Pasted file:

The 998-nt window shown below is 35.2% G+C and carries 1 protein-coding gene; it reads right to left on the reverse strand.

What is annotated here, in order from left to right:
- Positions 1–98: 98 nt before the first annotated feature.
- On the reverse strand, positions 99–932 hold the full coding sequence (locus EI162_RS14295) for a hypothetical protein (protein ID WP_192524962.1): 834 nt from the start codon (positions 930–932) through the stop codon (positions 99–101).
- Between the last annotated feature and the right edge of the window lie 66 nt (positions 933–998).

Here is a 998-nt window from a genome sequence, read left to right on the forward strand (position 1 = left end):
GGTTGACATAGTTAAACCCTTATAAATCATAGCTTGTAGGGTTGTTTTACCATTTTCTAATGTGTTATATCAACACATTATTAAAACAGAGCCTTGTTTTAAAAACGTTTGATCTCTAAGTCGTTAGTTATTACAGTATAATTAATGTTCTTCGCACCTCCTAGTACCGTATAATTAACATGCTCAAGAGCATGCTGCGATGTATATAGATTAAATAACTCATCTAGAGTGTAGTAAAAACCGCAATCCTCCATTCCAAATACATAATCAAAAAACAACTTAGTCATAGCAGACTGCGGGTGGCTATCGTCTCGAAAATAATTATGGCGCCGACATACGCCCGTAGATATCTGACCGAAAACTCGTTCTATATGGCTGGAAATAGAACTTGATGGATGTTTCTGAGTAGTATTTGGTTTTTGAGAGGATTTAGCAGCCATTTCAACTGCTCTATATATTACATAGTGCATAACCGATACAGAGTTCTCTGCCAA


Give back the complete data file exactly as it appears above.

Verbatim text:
The 998-nt window shown below is 35.2% G+C and carries 1 protein-coding gene; it reads right to left on the reverse strand.

What is annotated here, in order from left to right:
- Positions 1–98: 98 nt before the first annotated feature.
- On the reverse strand, positions 99–932 hold the full coding sequence (locus EI162_RS14295) for a hypothetical protein (protein ID WP_192524962.1): 834 nt from the start codon (positions 930–932) through the stop codon (positions 99–101).
- Between the last annotated feature and the right edge of the window lie 66 nt (positions 933–998).

Here is a 998-nt window from a genome sequence, read left to right on the forward strand (position 1 = left end):
GGTTGACATAGTTAAACCCTTATAAATCATAGCTTGTAGGGTTGTTTTACCATTTTCTAATGTGTTATATCAACACATTATTAAAACAGAGCCTTGTTTTAAAAACGTTTGATCTCTAAGTCGTTAGTTATTACAGTATAATTAATGTTCTTCGCACCTCCTAGTACCGTATAATTAACATGCTCAAGAGCATGCTGCGATGTATATAGATTAAATAACTCATCTAGAGTGTAGTAAAAACCGCAATCCTCCATTCCAAATACATAATCAAAAAACAACTTAGTCATAGCAGACTGCGGGTGGCTATCGTCTCGAAAATAATTATGGCGCCGACATACGCCCGTAGATATCTGACCGAAAACTCGTTCTATATGGCTGGAAATAGAACTTGATGGATGTTTCTGAGTAGTATTTGGTTTTTGAGAGGATTTAGCAGCCATTTCAACTGCTCTATATATTACATAGTGCATAACCGATACAGAGTTCTCTGCCAA